A controversial plan to use public money for building a mosque in Strasbourg stalled on Friday after the Turkish backers of the project dropped their request for a subsidy, Agence France-Presse reported.
The pullback came after Interior Minister Gerald Darmanin accused the eastern French city, led by Green mayor Jeanne Barseghian, of supporting “foreign meddling” on French soil with a planned subsidy for the mosque.
The public money, 2.5 million euros (nearly $3 million), was to go to the Milli Görüş Islamic Confederation (CMIG), a pan-European movement for the Turkish diaspora.
But in a letter published in Dernieres Nouvelles d’Alsace, a regional paper, Barseghian said the group had now dropped its subsidy request because of a “need to consolidate their financing plan.”
Despite an earlier vote backing the payout in principle, the city would “therefore not, as things stand, pay a subsidy for the continuation of the construction of the mosque.”
She said the subsidy had been always been contingent on the CMIG signing a new anti-extremism charter championed by President Emmanuel Macron, which the organization had refused to do.
Two other Muslim confederations active in France have also declined to sign the charter, which is part of government attempts to crack down on Islamic extremism, blamed for a series of terror attacks in France since 2015.
Macron wants the groups to commit in writing to renouncing “political Islam” and to respecting French law.
The government has also drafted legislation that would force Muslim groups to declare major foreign funding and would give the state increased powers to shut down speech judged to spread hate or violence.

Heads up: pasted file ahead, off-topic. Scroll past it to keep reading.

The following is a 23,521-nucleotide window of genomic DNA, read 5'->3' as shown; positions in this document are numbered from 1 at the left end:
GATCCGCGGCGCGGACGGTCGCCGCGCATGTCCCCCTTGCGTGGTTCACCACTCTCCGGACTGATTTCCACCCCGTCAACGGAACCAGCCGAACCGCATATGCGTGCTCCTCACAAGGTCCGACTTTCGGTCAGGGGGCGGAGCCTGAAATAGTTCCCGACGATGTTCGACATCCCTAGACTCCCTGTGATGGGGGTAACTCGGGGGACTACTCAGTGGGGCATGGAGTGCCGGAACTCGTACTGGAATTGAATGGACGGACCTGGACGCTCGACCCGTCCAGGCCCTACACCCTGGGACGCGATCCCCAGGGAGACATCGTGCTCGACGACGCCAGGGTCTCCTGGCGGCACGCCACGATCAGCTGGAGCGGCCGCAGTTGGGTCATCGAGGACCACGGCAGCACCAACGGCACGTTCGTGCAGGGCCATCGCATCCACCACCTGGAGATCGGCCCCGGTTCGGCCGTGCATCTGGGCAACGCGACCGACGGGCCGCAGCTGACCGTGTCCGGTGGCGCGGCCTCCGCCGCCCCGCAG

Relations between France and Turkey have been battered by disputes over the conflicts on Libya, Syria and Nagorno-Karabakh, and Turkish accusations of Islamophobia in France.
Macron has also warned against possible Turkish meddling in France’s presidential election next year.
“I am delighted that those two-and-a-half million euros won’t be financing an association that promotes political Islam,” deputy interior minister Marlene Schiappa told LCI TV on Friday.
She added that Milli Görüş’s alleged links to the government of Turkish President Recep Tayyip Erdoğan and its refusal to sign the charter were not in themselves grounds for banning the organization outright.
Darmanin last month asked the government’s top regional representative, Josiane Chevalier, to file an administrative court complaint to stop the subsidy for the Strasbourg mosque.
Mayor Barseghian responded at the time that the funds would be contingent on Milli Görüş presenting both a solid financing plan and “a reaffirmation of the values of the Republic.”
On Friday Chevalier told AFP that she would still seek confirmation from the city of Strasbourg that the subsidy had indeed been officially and legally withdrawn.
CMIG has said it refused to sign the charter because it had not been allowed to fully participate in its elaboration and that it neither answers to the Turkish government nor pursues any Islamist agenda.